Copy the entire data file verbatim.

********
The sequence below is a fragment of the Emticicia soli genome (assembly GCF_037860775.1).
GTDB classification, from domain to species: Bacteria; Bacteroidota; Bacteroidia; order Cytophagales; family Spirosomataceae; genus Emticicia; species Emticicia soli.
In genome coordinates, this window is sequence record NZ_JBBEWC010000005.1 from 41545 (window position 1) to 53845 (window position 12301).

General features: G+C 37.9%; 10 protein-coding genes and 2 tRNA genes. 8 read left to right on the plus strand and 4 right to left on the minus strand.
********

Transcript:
The sequence below is a fragment of the Emticicia soli genome (assembly GCF_037860775.1).
GTDB classification, from domain to species: Bacteria; Bacteroidota; Bacteroidia; order Cytophagales; family Spirosomataceae; genus Emticicia; species Emticicia soli.
In genome coordinates, this window is sequence record NZ_JBBEWC010000005.1 from 41545 (window position 1) to 53845 (window position 12301).

General features: G+C 37.9%; 10 protein-coding genes and 2 tRNA genes. 8 read left to right on the plus strand and 4 right to left on the minus strand.